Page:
Business & Tech

Pimco says ‘storm is brewing’ in US commercial real estate

Downtown Miami and other markets could get hit by the falling prices.
Oscar Hidalgo/New York Times/file
Downtown Miami and other markets could get hit by the falling prices.

LOS ANGELES — US commercial real estate prices may fall as much as 5 percent in the next 12 months amid tightened regulations, a wall of debt maturities, and property sales by publicly traded landlords, Pacific Investment Management Co. said in a report Monday.

A global surge in demand for US property investments that pushed real estate values to records may wane as slowing growth in China, lower oil prices, and dislocated debt markets threaten to halt six years of price growth, Pimco portfolio managers John Murray and Anthony Clarke said in their report, titled “US Real Estate: A Storm Is Brewing.”

“Storms form when moisture, unstable air, and updrafts interact,” they said. A similar confluence of factors “is creating a blast of volatility for US commercial real estate.”

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Pimco said there may be opportunities in a real estate shakeout, allowing some buyers to snap up properties at bargain prices. Additionally, a wave of maturing debt from the last decade’s boom starts coming due this year, opening a window for investors to fund borrowers who come up short, according to the report.

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“For flexible capital, this storm might be a welcome one indeed,” Murray and Clarke wrote.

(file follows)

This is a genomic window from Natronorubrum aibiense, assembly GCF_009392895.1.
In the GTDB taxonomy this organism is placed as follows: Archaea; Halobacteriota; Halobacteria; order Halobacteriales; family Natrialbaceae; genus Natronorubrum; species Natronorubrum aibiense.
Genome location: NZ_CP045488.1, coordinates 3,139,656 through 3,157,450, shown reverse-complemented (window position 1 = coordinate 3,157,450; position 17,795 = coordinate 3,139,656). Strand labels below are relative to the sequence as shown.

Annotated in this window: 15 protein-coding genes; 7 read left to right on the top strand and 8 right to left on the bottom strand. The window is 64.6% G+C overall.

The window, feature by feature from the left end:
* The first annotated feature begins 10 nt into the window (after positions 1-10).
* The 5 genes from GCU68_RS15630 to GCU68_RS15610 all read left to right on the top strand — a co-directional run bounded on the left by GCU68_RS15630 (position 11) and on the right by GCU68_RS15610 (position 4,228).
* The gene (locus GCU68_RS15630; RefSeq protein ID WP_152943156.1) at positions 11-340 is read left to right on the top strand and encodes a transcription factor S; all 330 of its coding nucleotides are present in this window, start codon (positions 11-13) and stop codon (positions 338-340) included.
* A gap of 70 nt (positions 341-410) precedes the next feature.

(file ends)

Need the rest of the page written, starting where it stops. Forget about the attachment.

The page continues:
Signs of a cooling real estate market have emerged across the country since the start of the year. Commercial-property values in big US cities, which have seen the largest increases during the recent boom, have declined 3 percent in the past three months, Moody’s Investors Service and Real Capital Analytics Inc. said in a June 6 report. Real estate transactions in New York, the biggest US property market, are forecast to decline by as much as 30 percent this year, brokerage Cushman & Wakefield said in April.

Turmoil in the market for commercial mortgage-backed securities has led to higher borrowing costs for landlords, inhibiting future price growth, Pimco said. This is especially true for properties in smaller cities that are more reliant on Wall Street banks for funding.

The tumult in commercial mortgage-backed securities is due in part to regulations such as Dodd-Frank that make it more expensive for banks to hold securities, according to the report. For example, Wall Street dealers were unable to provide liquidity when hedge funds were forced to sell commercial mortgage-backed securities holdings amid a global market rout in February, sending prices for the debt plummeting, Pimco said.

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The selloff “highlighted an increasingly important headwind” to commercial real estate from the debt market and had little to do with property fundamentals, Murray and Clarke said.